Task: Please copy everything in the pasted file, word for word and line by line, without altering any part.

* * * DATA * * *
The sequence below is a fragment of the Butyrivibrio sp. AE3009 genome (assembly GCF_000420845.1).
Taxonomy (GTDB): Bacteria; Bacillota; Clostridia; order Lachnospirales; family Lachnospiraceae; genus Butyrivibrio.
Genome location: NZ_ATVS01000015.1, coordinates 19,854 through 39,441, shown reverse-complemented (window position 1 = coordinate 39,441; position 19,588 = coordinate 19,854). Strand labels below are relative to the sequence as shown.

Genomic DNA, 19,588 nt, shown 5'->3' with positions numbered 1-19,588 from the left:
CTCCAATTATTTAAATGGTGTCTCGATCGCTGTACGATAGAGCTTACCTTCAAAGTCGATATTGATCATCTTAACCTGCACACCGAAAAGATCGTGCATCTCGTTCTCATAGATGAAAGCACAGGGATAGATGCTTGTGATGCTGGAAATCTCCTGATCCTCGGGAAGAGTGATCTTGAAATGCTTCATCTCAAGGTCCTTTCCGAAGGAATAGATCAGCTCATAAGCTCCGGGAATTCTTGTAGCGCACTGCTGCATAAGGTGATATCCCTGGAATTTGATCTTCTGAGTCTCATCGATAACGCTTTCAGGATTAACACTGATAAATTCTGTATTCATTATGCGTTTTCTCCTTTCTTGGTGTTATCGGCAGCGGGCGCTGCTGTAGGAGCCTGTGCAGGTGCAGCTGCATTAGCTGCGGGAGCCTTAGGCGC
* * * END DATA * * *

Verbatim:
The sequence below is a fragment of the Butyrivibrio sp. AE3009 genome (assembly GCF_000420845.1).
Taxonomy (GTDB): Bacteria; Bacillota; Clostridia; order Lachnospirales; family Lachnospiraceae; genus Butyrivibrio.
Genome location: NZ_ATVS01000015.1, coordinates 19,854 through 39,441, shown reverse-complemented (window position 1 = coordinate 39,441; position 19,588 = coordinate 19,854). Strand labels below are relative to the sequence as shown.

Genomic DNA, 19,588 nt, shown 5'->3' with positions numbered 1-19,588 from the left:
CTCCAATTATTTAAATGGTGTCTCGATCGCTGTACGATAGAGCTTACCTTCAAAGTCGATATTGATCATCTTAACCTGCACACCGAAAAGATCGTGCATCTCGTTCTCATAGATGAAAGCACAGGGATAGATGCTTGTGATGCTGGAAATCTCCTGATCCTCGGGAAGAGTGATCTTGAAATGCTTCATCTCAAGGTCCTTTCCGAAGGAATAGATCAGCTCATAAGCTCCGGGAATTCTTGTAGCGCACTGCTGCATAAGGTGATATCCCTGGAATTTGATCTTCTGAGTCTCATCGATAACGCTTTCAGGATTAACACTGATAAATTCTGTATTCATTATGCGTTTTCTCCTTTCTTGGTGTTATCGGCAGCGGGCGCTGCTGTAGGAGCCTGTGCAGGTGCAGCTGCATTAGCTGCGGGAGCCTTAGGCGC